Staff at primary and community health centers in 13 Georgia primary and community healthcare centers were trained to administer the 5-minute B-RST screen.

"We thought a good place to start was with the Department of Public Health and family planning clinics," Kerber explained. This is where women in the target age group and minorities were easiest to access.

During the study period, B-RST was used to screen 5434 women 18 to 49 years of age for family history of breast and ovarian cancer.

The 287 (5%) women with a positive screen were referred to a genetic specialist for follow-up.

Of these women, 227 (79%) agreed to follow-up contact, 173 of whom completed a detailed family history collection and were provided counseling.

Forty of these women were referred for more in-depth counseling and testing. A BRCA2 mutation was identified in one woman and a variant of uncertain significance was identified in four. In the remaining 35 women, no mutation was identified.

"The woman who tested positive for BRCA2 does not have cancer at this point," Kerber reported. "She's still okay, and not ready for breast reduction."

At the end of the 3-year project, nine women had been diagnosed with breast cancer. "All nine have had treatment and are alive," Kerber told Medscape Medical News. "They did not have the BRCA1 or BRCA2 gene mutation."

The project was initiated just months before Angelina Jolie made news by announcing that she had undergone prophylactic mastectomy after finding out she carried the BRCA1 gene, meaning she had an 87% risk for breast cancer and a 50% risk for ovarian cancer.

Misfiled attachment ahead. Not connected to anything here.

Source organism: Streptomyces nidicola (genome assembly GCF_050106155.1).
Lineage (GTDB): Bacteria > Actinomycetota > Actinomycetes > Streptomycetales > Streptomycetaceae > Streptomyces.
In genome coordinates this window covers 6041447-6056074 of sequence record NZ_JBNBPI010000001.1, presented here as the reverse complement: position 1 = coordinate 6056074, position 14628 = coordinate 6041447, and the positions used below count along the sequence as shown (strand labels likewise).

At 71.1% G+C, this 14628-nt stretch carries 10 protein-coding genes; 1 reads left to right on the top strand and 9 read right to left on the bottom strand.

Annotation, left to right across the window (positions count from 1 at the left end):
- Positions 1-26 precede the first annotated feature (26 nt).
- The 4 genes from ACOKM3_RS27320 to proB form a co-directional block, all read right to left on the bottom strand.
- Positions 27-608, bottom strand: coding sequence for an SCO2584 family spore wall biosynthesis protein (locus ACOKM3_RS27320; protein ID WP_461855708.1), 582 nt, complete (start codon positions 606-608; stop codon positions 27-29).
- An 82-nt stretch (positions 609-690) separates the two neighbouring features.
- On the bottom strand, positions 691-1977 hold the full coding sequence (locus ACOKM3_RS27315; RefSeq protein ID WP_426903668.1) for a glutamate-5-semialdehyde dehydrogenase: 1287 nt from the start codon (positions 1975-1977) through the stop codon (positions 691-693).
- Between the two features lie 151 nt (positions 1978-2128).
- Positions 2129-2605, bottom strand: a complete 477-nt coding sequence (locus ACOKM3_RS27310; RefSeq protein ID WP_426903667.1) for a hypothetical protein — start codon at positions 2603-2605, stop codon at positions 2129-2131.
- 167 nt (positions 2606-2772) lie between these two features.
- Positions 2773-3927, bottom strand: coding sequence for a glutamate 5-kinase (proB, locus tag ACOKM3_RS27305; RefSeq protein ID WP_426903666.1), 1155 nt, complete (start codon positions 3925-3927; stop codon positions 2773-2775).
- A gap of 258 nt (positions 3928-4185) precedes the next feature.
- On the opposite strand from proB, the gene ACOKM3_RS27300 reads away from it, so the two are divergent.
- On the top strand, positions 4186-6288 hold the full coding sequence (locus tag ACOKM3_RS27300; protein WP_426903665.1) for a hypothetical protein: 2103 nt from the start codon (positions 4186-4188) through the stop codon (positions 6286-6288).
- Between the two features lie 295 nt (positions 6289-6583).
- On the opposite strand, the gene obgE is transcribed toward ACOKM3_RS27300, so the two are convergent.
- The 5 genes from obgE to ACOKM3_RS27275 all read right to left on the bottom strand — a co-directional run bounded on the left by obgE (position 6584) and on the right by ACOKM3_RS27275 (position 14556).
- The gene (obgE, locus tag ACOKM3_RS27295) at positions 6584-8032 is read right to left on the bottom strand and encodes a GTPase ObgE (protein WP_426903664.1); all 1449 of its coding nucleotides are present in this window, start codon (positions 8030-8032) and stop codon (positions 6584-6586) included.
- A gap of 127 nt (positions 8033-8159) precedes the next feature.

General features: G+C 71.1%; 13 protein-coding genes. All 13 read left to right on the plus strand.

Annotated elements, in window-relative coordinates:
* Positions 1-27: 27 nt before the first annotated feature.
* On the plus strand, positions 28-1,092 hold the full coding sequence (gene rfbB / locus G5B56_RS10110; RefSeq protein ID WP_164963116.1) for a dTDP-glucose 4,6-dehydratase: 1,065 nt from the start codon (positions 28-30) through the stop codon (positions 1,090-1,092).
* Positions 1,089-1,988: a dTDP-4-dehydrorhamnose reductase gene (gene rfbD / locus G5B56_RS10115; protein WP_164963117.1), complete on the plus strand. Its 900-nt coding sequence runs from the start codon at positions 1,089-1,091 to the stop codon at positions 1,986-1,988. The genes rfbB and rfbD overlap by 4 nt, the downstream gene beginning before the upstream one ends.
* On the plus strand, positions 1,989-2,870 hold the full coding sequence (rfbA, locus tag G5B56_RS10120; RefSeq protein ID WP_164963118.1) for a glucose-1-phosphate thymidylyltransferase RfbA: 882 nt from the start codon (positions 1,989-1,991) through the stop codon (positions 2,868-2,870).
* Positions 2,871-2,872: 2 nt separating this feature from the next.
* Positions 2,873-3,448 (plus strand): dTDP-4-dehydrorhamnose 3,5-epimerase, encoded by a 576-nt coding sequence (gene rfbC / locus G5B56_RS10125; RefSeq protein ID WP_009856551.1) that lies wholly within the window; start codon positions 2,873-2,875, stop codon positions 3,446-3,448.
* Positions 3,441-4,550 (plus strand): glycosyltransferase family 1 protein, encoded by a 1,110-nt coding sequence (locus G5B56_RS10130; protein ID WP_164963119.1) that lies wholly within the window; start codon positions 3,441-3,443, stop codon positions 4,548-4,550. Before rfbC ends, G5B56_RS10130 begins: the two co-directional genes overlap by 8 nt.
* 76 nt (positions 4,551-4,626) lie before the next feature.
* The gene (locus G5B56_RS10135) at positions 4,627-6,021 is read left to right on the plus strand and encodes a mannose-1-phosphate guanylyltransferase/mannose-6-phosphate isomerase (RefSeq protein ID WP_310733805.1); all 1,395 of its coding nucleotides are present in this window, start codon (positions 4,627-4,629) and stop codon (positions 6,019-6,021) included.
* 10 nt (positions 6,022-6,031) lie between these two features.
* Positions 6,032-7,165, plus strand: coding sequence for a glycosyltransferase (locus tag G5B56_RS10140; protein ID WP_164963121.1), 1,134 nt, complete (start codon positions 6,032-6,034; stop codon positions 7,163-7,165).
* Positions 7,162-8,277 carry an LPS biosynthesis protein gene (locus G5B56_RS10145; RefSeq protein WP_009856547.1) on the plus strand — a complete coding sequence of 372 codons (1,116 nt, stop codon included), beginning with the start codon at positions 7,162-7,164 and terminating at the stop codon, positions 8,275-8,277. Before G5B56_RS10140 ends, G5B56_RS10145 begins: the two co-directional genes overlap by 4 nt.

The timing of Jolie's 2013 announcement boosted understanding of the project substantially, Kerber said. And the same year, the B-RST screening test was recommended by the US Preventive Services Task Force, further validating the work.

In fact, "2013 and 2014 were big drivers of change," she added. "All of the women I talked to had heard of Angelina Jolie."

"B-RST is a great tool for all providers to use to screen women at risk for breast and ovarian cancer," said Cindy Snyder, DNP, from the Gwinnett Medical Center in Lawrenceville, Georgia.

Dr Snyder Medscape Medical News that she is impressed by the data collection in Georgia, but pointed out that getting the tool implemented as part of routine screening in public health is another thing altogether. "Given the challenges that primary care providers have checking all the boxes, implementing one more thing might be a challenge," she said.

Nonetheless, she said she believes it is worth educating primary care practitioners to have these discussions with patients. "When you tell a woman she has this mutation, she needs counseling and information to make informed decisions for the future," Dr Snyder explained.

At the end of the 3-year project, Georgia began working to implement a state-wide program that screens women in public and community health centers with the B-RST questionnaire and documents hereditary data. As of now, the project has expanded to 33 counties — up from the original seven — Kerber reported.

Ms Kerber and Dr Snyder have disclosed no relevant financial relationships.

Oncology Nursing Society (ONS) 2016 Annual Congress: Poster E-39.